Published: 13th April 2006
The Christian Medical Fellowship (CMF) is an interdenominational organisation with more than 4,500 British doctors as members. All are Christians who desire their professional and personal lives to be governed by the Christian faith as revealed in the Bible. Members practise in all branches of the profession, and through the International Christian Medical and Dental Association are linked with like-minded colleagues in over 100 other countries.
CMF regularly makes submissions on ethical and professional matters to Government committees and to other official bodies. We are very grateful for this opportunity to respond to the Law Commission's consultation document, 'A New Homicide Act for England and Wales'. Our interest in the current consultation arises primarily from our concerns about the 'Mercy Killing' proposals. Our response is therefore mainly directed at this issue. An unanswered question or unquestioned proposal represents our lack of specific qualification to comment rather than agreement with the proposals.
Other submissions we have written that are relevant to the current discussion are:
The key Christian concepts relevant to this discussion, both of which have been fundamental in laying the foundation of our current law on homicide, are the prohibition on the taking of innocent human life (the sixth commandment), and the requirement for mercy in bringing judgement on offenders. The first emphasises that every human life is precious and worthy of the utmost respect and protection and that taking innocent human life in any circumstances is a very serious crime (see appendix). The second recognises the need to lessen the sentence levied on the offender in circumstances where he or she could be judged less culpable than someone of sound mind as a result of a mental condition, provocation or duress.
We agree with the Commission that the reform of the homicide act is not an appropriate forum for a debate of legalising euthanasia. (para 8.5 of the full report)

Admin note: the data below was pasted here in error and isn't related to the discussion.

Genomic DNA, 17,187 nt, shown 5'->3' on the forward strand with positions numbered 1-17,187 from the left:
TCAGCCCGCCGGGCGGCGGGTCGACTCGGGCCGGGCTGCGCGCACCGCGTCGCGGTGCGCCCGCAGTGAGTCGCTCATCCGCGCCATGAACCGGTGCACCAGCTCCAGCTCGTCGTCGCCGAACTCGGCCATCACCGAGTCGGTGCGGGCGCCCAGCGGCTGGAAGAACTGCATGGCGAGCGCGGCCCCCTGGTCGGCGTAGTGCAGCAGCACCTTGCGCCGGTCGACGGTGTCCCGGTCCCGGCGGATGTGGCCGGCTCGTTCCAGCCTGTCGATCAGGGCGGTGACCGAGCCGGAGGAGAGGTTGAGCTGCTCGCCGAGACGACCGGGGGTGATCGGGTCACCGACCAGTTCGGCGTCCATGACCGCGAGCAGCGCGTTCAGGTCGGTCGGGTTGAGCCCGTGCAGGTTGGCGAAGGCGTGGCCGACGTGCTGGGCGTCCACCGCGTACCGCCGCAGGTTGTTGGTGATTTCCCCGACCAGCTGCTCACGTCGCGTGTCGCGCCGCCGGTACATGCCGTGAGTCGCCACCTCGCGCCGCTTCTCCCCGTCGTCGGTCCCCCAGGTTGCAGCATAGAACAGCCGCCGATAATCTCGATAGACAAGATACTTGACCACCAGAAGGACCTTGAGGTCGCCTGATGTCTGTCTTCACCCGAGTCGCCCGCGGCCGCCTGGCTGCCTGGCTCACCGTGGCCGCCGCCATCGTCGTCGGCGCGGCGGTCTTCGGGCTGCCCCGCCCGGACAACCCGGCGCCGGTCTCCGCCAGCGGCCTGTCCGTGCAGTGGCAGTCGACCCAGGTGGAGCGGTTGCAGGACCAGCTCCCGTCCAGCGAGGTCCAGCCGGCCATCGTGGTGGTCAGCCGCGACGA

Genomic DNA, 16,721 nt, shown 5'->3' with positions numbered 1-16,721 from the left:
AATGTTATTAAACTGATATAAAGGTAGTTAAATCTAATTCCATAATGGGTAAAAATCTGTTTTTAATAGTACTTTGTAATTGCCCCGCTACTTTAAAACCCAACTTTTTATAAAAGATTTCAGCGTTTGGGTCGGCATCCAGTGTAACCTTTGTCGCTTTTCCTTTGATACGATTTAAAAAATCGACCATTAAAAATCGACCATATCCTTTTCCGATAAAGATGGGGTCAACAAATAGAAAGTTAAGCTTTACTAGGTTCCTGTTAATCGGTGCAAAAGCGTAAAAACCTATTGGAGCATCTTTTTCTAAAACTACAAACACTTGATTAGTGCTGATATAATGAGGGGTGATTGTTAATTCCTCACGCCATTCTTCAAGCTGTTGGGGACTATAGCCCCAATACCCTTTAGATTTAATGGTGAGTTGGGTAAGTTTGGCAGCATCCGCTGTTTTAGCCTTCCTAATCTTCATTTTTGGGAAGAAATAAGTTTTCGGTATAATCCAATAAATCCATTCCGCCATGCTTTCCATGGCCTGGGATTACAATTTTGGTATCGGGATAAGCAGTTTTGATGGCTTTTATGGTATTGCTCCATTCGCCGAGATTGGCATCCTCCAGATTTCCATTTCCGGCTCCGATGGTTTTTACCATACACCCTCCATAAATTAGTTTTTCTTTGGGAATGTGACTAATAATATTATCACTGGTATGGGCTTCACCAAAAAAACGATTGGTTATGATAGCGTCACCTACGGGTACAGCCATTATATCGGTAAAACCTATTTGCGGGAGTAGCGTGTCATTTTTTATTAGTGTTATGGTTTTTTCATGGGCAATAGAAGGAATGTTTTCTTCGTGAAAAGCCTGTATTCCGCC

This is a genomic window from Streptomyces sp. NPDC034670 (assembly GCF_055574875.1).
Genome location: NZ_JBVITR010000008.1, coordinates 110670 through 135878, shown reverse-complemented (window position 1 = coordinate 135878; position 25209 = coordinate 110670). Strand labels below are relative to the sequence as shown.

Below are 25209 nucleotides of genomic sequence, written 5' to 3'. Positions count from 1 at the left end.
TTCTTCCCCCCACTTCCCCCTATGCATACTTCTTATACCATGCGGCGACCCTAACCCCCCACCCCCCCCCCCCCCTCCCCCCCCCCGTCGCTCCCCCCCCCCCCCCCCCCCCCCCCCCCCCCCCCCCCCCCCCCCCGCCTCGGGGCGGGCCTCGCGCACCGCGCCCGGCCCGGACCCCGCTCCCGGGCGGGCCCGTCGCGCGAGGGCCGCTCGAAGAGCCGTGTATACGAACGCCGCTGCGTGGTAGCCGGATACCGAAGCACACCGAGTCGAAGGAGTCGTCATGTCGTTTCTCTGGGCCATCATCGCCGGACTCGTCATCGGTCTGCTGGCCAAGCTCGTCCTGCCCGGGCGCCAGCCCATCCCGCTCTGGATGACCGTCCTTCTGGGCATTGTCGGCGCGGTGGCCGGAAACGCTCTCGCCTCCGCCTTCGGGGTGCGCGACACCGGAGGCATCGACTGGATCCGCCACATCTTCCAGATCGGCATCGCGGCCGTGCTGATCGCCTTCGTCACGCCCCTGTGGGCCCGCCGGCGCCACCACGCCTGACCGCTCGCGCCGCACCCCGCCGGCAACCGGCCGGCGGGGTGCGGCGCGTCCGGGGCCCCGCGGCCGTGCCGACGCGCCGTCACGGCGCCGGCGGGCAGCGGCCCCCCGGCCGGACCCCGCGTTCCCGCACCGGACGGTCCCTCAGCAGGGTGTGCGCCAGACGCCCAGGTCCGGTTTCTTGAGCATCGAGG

We agree that the fundamental principle that 'it is always a serious offence to kill another person intentionally even if the killer believes that it is in the best interests of the victim and even if the victim consents' must be upheld. (para 5.89 of the overview)
We also agree with the Commission's focus on the question of 'severe depression' in carers who kill – and that deserving cases should be covered by the partial defence of diminished responsibility. (5.91 – 5.93) The Commission is right to emphasise that this defence is 'highly unlikely' to be extendable to professional carers.
We have concerns over the provisional proposals that the consent of the victim, when present with the diminished responsibility defence, could result in a 'manslaughter' rather than 'second-degree murder' offence. Please see comments below (6.13 – 6.15). We are also concerned that a victim's illness and/or suffering should not be seen as a justification for their having been killed.
- We have no specific comment in response to these questions -
'First degree murder'
With regard to statement 6.6 (3) – 'that an unlawful killing committed with an intention to kill should be “first degree murder” irrespective of the status of the victim' – we feel that this is an important point to maintain.